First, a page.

The Matrix: Path of Neo

Choose the blue pill.

7_1A life of virtual enslavement may be more pleasurable than the torturous experience of playing most of The Matrix: Path of Neo. It features a terrible design that puts its worst parts at the start and showcases a complete lack of polish and gameplay balance. It also has all sorts of visual glitches that may or may not be intentional. On the plus side, it has the most unintentionally hilarious ending ever conceived for a video game. Or it might be intentionally stupid. Regardless, it’s so over-the-top weird that it almost redeems everything that precedes it.

It must be a challenge to take a relatively straightforward beat-’em-up and turn it into an often sadistic exercise in repetition and tedium, but that’s exactly what Shiny has accomplished here. Much like last year’s Enter the Matrix, it has its undeniable charms. The fighting looks terrific, and hand-to-hand combat is gratifyingly over-the-top. (Though it’s not particularly graphic, you have to wonder how an R-rated movie can turn into a Teen-rated game.) Walls break, bullets destroy pillars, people get thrown through windows in bullet-time slow motion… it’s all good. It’s also very Matrix-y throughout, though whether that’s a good thing or not is certainly up for debate.

Unlike Enter the Matrix, which focused on peripheral characters no one cared about, Path of Neo lets you take control of the Zen master himself. You play a number of scenes from each of the three movies, with an understandable emphasis on the first two. There are a number of additional scenarios that flesh out some events or add new ones, and they’re all done in a very meta “You’re playing a game, wink, wink†way.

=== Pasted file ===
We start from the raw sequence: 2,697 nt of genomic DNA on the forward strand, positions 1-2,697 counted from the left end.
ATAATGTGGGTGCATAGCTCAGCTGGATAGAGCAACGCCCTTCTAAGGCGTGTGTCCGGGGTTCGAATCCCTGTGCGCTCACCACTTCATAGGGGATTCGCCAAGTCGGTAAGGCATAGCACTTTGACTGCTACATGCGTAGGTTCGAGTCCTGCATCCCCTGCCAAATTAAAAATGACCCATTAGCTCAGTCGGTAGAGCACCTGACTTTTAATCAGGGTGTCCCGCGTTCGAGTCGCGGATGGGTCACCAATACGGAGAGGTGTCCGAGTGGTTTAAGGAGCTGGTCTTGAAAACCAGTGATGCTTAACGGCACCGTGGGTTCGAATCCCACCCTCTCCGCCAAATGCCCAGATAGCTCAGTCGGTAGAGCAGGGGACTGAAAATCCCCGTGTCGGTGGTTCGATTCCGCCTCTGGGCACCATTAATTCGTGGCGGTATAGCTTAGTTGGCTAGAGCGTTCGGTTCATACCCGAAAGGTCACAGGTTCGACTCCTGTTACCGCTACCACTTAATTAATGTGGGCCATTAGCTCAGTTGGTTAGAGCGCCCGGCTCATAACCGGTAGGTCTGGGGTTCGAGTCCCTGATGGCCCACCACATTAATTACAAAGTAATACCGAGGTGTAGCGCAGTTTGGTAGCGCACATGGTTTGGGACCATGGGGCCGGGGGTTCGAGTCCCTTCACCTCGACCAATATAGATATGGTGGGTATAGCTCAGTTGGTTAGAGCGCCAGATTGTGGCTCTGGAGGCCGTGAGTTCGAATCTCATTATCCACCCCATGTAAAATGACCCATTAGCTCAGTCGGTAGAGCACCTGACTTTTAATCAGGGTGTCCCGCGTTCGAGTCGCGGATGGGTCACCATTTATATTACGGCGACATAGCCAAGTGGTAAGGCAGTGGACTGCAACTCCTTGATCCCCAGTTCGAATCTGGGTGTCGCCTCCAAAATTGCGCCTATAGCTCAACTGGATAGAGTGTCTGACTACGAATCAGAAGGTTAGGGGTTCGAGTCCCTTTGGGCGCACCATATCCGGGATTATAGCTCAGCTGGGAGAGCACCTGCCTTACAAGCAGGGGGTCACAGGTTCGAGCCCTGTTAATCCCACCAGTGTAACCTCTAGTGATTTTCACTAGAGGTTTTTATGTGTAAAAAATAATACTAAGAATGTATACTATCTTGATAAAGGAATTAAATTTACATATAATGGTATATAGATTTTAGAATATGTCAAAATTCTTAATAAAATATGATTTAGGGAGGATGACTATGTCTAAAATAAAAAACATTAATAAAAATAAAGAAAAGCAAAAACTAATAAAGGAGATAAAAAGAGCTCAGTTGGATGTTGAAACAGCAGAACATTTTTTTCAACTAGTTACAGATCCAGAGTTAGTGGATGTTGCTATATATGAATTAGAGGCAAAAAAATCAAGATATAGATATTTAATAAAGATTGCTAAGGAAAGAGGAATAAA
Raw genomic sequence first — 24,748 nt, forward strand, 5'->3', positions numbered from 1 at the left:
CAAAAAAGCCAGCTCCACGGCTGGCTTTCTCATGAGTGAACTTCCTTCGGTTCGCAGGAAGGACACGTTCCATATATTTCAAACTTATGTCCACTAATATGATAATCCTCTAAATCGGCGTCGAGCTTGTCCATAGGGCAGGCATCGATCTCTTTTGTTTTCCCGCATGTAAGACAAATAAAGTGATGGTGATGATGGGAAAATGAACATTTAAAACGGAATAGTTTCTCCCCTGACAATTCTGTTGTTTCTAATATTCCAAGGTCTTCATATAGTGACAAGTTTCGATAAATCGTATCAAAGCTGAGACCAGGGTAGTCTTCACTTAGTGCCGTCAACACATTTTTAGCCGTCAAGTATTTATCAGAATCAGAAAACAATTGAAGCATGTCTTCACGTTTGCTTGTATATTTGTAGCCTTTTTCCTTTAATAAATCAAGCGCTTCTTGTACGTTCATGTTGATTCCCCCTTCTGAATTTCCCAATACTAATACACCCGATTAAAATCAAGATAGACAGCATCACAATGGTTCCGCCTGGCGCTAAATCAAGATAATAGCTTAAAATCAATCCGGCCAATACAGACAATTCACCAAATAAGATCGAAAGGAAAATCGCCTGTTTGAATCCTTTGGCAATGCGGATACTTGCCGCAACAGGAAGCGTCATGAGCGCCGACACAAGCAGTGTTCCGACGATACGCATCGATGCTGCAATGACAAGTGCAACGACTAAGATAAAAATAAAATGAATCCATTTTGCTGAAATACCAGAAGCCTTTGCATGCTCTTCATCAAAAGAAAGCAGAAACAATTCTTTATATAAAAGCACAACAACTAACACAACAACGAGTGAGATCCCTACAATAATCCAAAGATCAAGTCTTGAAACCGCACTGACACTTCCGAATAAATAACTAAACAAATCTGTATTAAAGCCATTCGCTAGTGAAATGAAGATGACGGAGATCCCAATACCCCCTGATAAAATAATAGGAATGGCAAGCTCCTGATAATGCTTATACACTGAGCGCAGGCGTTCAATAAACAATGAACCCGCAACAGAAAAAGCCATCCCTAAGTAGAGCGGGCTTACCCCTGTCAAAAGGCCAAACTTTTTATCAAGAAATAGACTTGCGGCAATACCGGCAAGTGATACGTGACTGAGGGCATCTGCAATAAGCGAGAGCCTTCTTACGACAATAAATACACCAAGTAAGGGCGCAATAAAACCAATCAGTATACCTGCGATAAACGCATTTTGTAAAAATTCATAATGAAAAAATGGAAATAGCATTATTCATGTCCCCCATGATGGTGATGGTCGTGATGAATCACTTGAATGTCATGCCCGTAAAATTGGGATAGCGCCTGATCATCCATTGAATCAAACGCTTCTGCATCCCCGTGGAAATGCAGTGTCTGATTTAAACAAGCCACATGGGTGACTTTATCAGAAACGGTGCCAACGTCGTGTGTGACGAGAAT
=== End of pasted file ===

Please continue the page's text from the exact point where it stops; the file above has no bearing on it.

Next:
The lack of polish is most obvious in the awful pacing and terrible controls. It may be a case of console-itis, as the gunplay in particular makes it feel like the required auto-aim for a gamepad is fighting a futile battle with the superior mouse control. And when the camera decides it’s smarter than the player, it invariably positions itself in the worst place imaginable.

You discover all this in the tutorial, which represents maybe a third of the entire game. That sounds like a bad thing, and it is; it’s not so much that the game itself is short—it’s about 12 hours of gameplay, in total. It’s that the punishing tutorial is eternal. It has extremely distant save points (and checkpoints, but they’re lost once you quit the game) and forces you to continually replay areas while you’re ostensibly learning how to play. It also forces you to watch most of the cutscenes and tutorials repeatedly. Who thought this was a good idea?

6_1The Matrix: Path of Neo feels rooted in gaming circa 1997, in both its mediocre graphics and its overreliance on non-interactive cutscenes. The low-resolution visuals make it look very much like what it is, a standard PS2/Xbox port. But it gets special credit for being extra ugly, with very old-school-looking scanned photo textures for some characters and objects, and especially bad ones for the protagonists. There are also flashing and disappearing textures, and poorly rendered effects that cause frame rates to suddenly drop into the single digits.

For every level you complete, you receive a “reward†of a scene from the movie, or a poorly rendered re-creation in 3D. Since it’s highly unlikely anyone who’s interested in the game hasn’t seen the movies, it seems unnecessary. As it is, these chopped-up scenes reinforce the feeling that every level is disconnected from the others, despite the familiar narrative tying everything together.

After you get through scenes from The Matrix Reloaded, things get really weird. As in batshit insane weird. The ending is another issue. Without giving anything away, it differs from the movie. Let’s just say that some people will see it as the ultimate middle finger to whatever’s left of the fans of the series.

System Requirements: Pentium IV 2 GHz, 512 MB RAM, WinXP

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